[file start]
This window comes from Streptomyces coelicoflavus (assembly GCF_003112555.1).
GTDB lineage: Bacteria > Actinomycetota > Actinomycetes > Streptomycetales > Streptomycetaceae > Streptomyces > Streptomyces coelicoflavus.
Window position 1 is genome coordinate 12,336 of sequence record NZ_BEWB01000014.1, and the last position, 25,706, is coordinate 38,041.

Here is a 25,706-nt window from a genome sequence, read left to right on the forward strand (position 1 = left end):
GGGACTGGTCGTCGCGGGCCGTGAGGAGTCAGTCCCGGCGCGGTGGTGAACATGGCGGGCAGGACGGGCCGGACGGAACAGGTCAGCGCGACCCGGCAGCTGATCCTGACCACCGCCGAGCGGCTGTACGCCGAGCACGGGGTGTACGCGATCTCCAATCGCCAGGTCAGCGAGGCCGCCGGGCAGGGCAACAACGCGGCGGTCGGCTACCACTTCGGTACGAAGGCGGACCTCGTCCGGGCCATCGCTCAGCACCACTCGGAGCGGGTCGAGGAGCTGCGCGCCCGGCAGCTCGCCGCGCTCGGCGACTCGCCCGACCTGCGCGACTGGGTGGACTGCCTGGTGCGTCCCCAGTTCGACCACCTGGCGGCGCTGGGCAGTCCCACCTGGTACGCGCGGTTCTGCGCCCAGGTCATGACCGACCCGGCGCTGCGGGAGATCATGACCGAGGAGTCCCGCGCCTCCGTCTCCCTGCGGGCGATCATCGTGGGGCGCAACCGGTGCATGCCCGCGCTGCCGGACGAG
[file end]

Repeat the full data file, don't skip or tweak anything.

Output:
This window comes from Streptomyces coelicoflavus (assembly GCF_003112555.1).
GTDB lineage: Bacteria > Actinomycetota > Actinomycetes > Streptomycetales > Streptomycetaceae > Streptomyces > Streptomyces coelicoflavus.
Window position 1 is genome coordinate 12,336 of sequence record NZ_BEWB01000014.1, and the last position, 25,706, is coordinate 38,041.

Here is a 25,706-nt window from a genome sequence, read left to right on the forward strand (position 1 = left end):
GGGACTGGTCGTCGCGGGCCGTGAGGAGTCAGTCCCGGCGCGGTGGTGAACATGGCGGGCAGGACGGGCCGGACGGAACAGGTCAGCGCGACCCGGCAGCTGATCCTGACCACCGCCGAGCGGCTGTACGCCGAGCACGGGGTGTACGCGATCTCCAATCGCCAGGTCAGCGAGGCCGCCGGGCAGGGCAACAACGCGGCGGTCGGCTACCACTTCGGTACGAAGGCGGACCTCGTCCGGGCCATCGCTCAGCACCACTCGGAGCGGGTCGAGGAGCTGCGCGCCCGGCAGCTCGCCGCGCTCGGCGACTCGCCCGACCTGCGCGACTGGGTGGACTGCCTGGTGCGTCCCCAGTTCGACCACCTGGCGGCGCTGGGCAGTCCCACCTGGTACGCGCGGTTCTGCGCCCAGGTCATGACCGACCCGGCGCTGCGGGAGATCATGACCGAGGAGTCCCGCGCCTCCGTCTCCCTGCGGGCGATCATCGTGGGGCGCAACCGGTGCATGCCCGCGCTGCCGGACGAG